A lawyer would have to be present when police question juveniles younger than 15 in murder or sex offense investigations under a measure Illinois lawmakers are considering that seeks to eliminate false confessions.
Illinois currently mandates legal representation for children younger than 13 in those cases, even if they’re not the targets of the criminal probe. However, two Democratic legislators sponsoring the new bill — Senate Bill 2370 — say 14- and 15-year-olds should receive legal protection, too.
The bill would also require that when police question anyone younger than 18 about a murder or sex crime, they must read a simplified Miranda warning explaining the person’s right to stay silent and have legal counsel. It also would guarantee that interrogations of all juveniles be videotaped in misdemeanor and felony cases.
As of Tuesday, the bill has been placed on the schedule for a second reading in the House. Earlier this month, it was unanimously approved with a vote of 56-0 in the Senate, including votes from metro-east senators James Clayborne, Bill Haine, Dave Luechtefeld and Kyle McCarter.
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To Madison County Public Defender John Rekowski, Senate Bill 2370 is an “important bill that serves an important purpose.”
“What we know about juveniles — until age 18 to 21, or 22 — the minds of juveniles are different from adults. They haven’t fully matured, they haven’t fully developed,” Rekowski said. “Juveniles need to have more protection in terms of being sure that they aren’t being taken advantage of by the court system.”
Juveniles need to have more protection in terms of being sure that they aren’t being taken advantage of by the court system.
John Rekowski, Madison County public defender
Rekowski said getting juvenile defendants legal protection in the early stages of an investigation would ensure a “level playing field” between the defense and the state.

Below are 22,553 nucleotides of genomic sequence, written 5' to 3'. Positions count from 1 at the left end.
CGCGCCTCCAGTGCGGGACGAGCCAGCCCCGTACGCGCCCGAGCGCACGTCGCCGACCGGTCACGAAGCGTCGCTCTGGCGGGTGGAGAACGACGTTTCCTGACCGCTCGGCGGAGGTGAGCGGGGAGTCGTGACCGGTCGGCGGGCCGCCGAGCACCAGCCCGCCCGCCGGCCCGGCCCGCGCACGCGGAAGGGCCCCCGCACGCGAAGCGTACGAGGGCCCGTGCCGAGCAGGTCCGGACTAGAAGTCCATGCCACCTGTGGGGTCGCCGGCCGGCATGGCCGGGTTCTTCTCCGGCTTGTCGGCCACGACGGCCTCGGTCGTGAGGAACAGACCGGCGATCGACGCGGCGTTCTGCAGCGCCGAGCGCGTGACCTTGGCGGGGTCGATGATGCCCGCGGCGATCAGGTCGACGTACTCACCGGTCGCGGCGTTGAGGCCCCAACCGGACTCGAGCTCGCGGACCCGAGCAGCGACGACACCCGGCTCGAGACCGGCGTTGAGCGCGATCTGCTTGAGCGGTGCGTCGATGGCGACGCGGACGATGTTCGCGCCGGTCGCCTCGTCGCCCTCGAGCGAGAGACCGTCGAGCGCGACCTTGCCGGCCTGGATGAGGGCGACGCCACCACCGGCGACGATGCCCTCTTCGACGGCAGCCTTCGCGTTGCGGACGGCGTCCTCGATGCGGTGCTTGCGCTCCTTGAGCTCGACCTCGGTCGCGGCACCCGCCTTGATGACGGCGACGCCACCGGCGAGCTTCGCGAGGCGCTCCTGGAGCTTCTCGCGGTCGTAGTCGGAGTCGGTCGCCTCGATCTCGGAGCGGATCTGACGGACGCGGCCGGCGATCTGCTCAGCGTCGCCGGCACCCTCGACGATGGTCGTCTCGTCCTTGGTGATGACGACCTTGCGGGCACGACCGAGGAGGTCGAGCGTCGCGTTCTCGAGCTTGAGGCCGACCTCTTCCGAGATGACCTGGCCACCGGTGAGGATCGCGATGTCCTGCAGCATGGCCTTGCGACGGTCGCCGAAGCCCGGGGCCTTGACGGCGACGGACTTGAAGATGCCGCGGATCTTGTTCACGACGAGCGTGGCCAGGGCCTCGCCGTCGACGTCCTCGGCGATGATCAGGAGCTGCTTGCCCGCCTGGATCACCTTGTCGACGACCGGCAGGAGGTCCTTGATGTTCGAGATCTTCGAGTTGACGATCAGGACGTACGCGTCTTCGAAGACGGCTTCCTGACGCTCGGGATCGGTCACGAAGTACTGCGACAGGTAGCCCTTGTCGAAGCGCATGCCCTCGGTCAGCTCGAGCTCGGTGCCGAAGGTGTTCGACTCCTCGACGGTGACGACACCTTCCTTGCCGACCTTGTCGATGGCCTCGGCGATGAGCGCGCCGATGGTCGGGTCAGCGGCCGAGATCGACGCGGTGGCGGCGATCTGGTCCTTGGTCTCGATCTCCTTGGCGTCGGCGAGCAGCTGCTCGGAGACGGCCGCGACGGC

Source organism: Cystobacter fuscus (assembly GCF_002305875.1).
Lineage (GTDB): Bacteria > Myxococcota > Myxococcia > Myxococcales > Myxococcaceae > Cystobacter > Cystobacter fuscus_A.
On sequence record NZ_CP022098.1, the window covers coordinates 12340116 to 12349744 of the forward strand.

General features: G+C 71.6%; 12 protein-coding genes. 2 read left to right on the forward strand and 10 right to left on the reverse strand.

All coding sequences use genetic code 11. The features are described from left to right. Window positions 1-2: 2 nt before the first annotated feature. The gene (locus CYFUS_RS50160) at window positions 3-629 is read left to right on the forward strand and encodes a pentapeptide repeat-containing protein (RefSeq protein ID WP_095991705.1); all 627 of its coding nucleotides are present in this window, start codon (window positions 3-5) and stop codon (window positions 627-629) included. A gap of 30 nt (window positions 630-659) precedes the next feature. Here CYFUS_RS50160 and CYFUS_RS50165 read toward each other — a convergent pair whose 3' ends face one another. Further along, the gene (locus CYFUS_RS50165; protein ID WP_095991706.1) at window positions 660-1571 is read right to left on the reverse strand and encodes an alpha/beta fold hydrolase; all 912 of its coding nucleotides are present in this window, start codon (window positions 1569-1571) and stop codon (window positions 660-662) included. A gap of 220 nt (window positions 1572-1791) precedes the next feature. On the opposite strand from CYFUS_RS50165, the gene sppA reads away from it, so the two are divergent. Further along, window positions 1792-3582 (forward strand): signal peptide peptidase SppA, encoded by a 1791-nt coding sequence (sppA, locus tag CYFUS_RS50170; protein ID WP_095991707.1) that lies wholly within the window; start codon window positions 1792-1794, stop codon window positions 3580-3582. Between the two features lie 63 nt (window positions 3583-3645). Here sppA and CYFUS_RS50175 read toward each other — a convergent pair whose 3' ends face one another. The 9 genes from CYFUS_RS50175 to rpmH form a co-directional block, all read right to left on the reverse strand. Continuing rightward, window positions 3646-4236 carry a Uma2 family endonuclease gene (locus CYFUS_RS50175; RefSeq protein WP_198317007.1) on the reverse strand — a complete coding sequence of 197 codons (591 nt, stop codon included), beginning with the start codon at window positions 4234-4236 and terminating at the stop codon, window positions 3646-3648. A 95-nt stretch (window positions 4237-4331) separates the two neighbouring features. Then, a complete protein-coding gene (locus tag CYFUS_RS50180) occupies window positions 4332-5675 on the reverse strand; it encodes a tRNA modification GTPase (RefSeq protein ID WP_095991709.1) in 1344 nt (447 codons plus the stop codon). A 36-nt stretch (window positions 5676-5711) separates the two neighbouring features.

In an Alton case, five teens were arrested after authorities believed they were responsible for beating a homeless man to death in a cemetery in 1990. The five were taken into custody when they were found driving the victim’s truck. Four falsely confessed to police, Rekowski said. An investigation by Rekowski's office showed that the boys were not guilty.
Rekowski also noted the Dustan Pennington case, where the 16-year-old boy signed a written confession to the murder of a female hotel clerk in East Alton. Pennington was reportedly threatened with life imprisonment during a 13-hour interrogation by police. Rekowski said the boy was later acquitted by a jury. The case was cited in the Loyola University Chicago Law Journal in 2001.
“Getting somebody in who can stand for them (juveniles) and advise them and see to it that they aren’t being taken advantage of is obviously a critical thing,” Rekowski said.
Tim Curry, director of training and technical assistance at the National Juvenile Defender Center, said most children don't know to invoke their rights to an attorney
“It’s commonplace for Miranda rights to be handed over to a child without assessing if the child understands them,” Curry said, adding that it’s also common for officers to violate procedures and use ultimatums causing children to plead guilty without a case going to trial.
Juvenile interrogations were a focus of the Netflix documentary “Making a Murderer,” which showed Brendan Dassey, without a lawyer present, confessing to police about his involvement in the 2005 slaying of a woman whose remains were found near his uncle Steven Avery’s trailer. Both Dassey, who was 16 at the time of the crime, and Avery, who had previously spent 18 years in prison for a rape he didn’t commit, were convicted separately of murder and sentenced to life terms. Dassey’s first shot at parole will come in 2048.
“Children are vulnerable in the interrogation room and the result can be false confessions,” said Laura Nirider, Dassey's defense lawyer and co-director of the Center on Wrongful Convictions of Youth at Northwestern Pritzker School of Law in Chicago.
The Senate sponsor of the Illinois proposal initially tried to impose the attorney requirement for juveniles younger than 17 but lowered it to 15 amid concerns from local prosecutors that making it higher could hamper the investigation of gang members, said Senate Republican leader Christine Radogno.
At least 33 states give juveniles access to a parent or an attorney at some point during an investigation and at least 17 have Miranda wording intended for children, according to data by The Center on Wrongful Convictions of Youth. In Wisconsin, where Dassey was interrogated, children are not required to have a lawyer or parent present. In New Mexico, the confession of a juvenile under 13 cannot be introduced in proceedings against him or her.
The Associated Press contributed to this report.